- The focus groups identified increased confidence in young people with disabilities, as well as for them to recognise their own abilities.
- A value could be to explain to both students with learning disabilities and their parents who gives them support should they need it and where it can be accessed.
- “The young people with learning disabilities were also aware of how they could be helped by alumni visiting their setting.”
- Participants understood how an alumni network could improve self-confidence by giving them the courage to acknowledge they can explore employment, training, or further education.
Is this viable?
In response to the second research question, the enablers and barriers of setting up an alumni network of young people with disabilities are as follows:
- The two main enablers include the enthusiasm and engagement from the staff participants and the availability of the resources to develop an alumni network.
- The main barriers include the alumni’s relationship with family members; sensitivity issues around singling out alumni with learning disabilities; and the lack of knowledge, time, and organizational culture among support staff.
How might this be established?
In response to the third research question, alumni networks can be established and made purposeful by the following:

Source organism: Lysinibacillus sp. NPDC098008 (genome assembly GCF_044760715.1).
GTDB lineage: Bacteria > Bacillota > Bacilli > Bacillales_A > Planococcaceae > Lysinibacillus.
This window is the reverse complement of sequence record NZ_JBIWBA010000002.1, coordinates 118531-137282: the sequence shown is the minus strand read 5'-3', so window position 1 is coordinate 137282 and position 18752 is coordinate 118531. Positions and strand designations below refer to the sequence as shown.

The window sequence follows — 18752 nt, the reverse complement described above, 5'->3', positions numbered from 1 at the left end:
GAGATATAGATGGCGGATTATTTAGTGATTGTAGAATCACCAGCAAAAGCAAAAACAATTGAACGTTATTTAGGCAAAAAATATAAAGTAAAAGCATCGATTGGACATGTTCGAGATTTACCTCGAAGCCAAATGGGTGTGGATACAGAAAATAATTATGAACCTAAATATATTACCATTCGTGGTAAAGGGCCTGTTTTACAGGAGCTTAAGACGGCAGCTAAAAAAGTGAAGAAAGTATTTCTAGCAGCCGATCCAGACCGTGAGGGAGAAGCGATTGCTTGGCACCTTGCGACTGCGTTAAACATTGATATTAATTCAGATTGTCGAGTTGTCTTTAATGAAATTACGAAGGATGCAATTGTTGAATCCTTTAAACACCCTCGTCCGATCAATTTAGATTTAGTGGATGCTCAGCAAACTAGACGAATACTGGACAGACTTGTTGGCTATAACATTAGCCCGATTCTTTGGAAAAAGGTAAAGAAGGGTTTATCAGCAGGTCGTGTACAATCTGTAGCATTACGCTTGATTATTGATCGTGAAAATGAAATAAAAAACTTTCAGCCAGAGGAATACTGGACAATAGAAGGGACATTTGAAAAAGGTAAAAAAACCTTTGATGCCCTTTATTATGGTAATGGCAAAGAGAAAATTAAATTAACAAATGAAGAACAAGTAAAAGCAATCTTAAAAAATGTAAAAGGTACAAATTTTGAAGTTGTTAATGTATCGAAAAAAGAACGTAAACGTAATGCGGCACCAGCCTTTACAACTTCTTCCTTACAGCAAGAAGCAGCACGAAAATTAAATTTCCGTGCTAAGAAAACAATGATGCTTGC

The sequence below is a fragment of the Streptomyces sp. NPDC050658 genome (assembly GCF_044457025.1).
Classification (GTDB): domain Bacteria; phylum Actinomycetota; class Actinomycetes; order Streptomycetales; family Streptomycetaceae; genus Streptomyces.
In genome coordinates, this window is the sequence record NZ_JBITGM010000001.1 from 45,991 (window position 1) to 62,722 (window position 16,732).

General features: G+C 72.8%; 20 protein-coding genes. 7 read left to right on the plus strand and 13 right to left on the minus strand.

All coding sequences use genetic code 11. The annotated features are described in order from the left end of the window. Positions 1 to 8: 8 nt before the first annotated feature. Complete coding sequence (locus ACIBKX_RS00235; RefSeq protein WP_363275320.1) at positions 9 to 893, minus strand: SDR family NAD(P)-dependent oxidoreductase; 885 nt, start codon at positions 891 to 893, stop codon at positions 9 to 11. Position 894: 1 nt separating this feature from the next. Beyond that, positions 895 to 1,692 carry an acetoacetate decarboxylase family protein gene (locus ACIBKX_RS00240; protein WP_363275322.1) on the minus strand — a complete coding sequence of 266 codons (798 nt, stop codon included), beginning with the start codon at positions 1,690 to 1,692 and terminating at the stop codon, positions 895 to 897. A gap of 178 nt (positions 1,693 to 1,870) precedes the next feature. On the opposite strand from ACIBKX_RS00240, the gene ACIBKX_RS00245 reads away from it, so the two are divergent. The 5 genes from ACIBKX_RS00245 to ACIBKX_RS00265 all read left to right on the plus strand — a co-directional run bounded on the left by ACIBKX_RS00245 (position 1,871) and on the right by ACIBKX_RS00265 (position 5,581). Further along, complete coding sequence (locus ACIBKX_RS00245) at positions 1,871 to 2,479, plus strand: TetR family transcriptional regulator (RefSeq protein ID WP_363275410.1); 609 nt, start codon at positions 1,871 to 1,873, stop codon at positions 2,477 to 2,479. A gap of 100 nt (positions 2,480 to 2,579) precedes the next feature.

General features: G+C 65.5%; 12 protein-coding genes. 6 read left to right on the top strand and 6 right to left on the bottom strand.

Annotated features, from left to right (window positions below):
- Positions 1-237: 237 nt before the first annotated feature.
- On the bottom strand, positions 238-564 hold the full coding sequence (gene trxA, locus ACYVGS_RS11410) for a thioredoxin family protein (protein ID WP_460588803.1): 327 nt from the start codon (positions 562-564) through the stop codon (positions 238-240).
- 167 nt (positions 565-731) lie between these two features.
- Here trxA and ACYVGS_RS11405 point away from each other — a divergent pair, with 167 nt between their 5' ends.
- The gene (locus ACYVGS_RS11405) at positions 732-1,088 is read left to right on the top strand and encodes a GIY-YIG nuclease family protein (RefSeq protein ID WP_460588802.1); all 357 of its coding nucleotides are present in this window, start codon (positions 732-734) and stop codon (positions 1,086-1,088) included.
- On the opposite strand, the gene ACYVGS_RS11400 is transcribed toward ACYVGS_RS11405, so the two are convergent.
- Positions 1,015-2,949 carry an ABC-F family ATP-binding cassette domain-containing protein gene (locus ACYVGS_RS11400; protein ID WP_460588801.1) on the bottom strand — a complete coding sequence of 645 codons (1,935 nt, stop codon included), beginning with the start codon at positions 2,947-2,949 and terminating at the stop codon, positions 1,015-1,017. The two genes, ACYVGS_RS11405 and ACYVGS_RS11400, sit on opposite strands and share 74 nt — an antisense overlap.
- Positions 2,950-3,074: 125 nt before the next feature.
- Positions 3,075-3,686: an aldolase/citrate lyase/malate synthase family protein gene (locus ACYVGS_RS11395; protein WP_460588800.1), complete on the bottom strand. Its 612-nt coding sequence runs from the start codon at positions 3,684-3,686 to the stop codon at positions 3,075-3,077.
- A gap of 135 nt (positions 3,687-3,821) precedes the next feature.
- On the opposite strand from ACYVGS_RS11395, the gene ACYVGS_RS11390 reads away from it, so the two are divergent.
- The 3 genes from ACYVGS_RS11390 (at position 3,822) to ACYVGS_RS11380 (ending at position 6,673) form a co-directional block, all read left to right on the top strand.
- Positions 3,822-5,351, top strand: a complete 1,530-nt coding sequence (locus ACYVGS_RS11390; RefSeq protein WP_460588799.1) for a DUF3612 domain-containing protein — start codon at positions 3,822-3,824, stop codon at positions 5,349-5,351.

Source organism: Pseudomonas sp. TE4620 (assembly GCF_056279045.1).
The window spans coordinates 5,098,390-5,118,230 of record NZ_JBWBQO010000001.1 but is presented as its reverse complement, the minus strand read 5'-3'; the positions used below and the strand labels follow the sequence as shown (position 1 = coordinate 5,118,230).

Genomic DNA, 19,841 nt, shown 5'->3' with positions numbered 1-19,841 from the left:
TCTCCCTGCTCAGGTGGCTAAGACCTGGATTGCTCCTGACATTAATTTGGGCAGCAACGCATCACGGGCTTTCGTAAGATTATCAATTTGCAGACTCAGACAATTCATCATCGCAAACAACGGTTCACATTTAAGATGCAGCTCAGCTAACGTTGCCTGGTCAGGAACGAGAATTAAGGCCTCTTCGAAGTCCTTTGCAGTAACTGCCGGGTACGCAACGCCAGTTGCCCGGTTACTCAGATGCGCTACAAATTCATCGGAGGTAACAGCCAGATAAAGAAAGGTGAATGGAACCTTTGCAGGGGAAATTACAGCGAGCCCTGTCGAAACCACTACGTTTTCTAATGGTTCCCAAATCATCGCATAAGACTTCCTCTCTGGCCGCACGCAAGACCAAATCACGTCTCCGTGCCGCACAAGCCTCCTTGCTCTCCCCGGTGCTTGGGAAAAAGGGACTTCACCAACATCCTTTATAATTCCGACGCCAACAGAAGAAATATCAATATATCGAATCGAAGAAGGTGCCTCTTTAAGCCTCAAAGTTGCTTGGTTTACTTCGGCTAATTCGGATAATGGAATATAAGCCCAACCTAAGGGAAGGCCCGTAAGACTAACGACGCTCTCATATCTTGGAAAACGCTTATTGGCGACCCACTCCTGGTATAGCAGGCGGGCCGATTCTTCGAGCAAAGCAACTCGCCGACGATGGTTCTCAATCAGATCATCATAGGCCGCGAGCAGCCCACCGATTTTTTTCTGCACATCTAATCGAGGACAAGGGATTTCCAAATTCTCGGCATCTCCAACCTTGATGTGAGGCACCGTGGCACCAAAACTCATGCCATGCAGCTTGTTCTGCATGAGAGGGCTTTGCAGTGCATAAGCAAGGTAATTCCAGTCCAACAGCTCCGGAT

- Engagement with businesses should focus on “realizing the worth in the young people.”
- Educators should not be the only ones making the push for inclusive alumni networks, but so should the wider community, including businesses, workplaces, and colleges.
- “The most important thing that needs to take place is raising expectations of the young people with learning disabilities by their community, including their parents, peers, teachers and businesses.”
The sample in this study was limited to the research for Leeds City Region Enterprise Partnership. Additionally, a sample of only six educational institutions was due to the restrictions during the COVID-19 pandemic and to the feasibility of schools/colleges accessing the relevant technology in order to take part in the research.
Blake, H., Hanson, J., & Clark, L. (2021). The importance of an inclusive alumni network for ensuring effective transitions into employment and future destinations for people with learning disabilities. British Journal of Learning Disabilities, 49, 445–455. https://doi.org/10.1111/bld.12429
Summary by: Michael Ho—Michael supports the MARIO Framework because it empowers learners to take full control of their personalized learning journey, ensuring an impactful and meaningful experience.
- Law, B. (1981). Community interaction: A ‘mid-range’ focus for theories of career development in young adults. British Journal of Guidance & Counselling, 9(2), 142–158.
- Martin, K., Hart, R., White, R., & Sharp, C. (2011). Young people with special educational needs/learning difficulties and disabilities: Research into planning for adult life and services. (LG Group Research Report). NFER.
- Simplican, S. C., Leader, G., Kosciulek, J., & Leahy, M. (2015). Defining social inclusion of people with intellectual and developmental disabilities: An ecological model of social networks and community participation. Research in Developmental Disabilities, 38, 18–29. https:// doi.org/10.1016/j.ridd.2014.10.008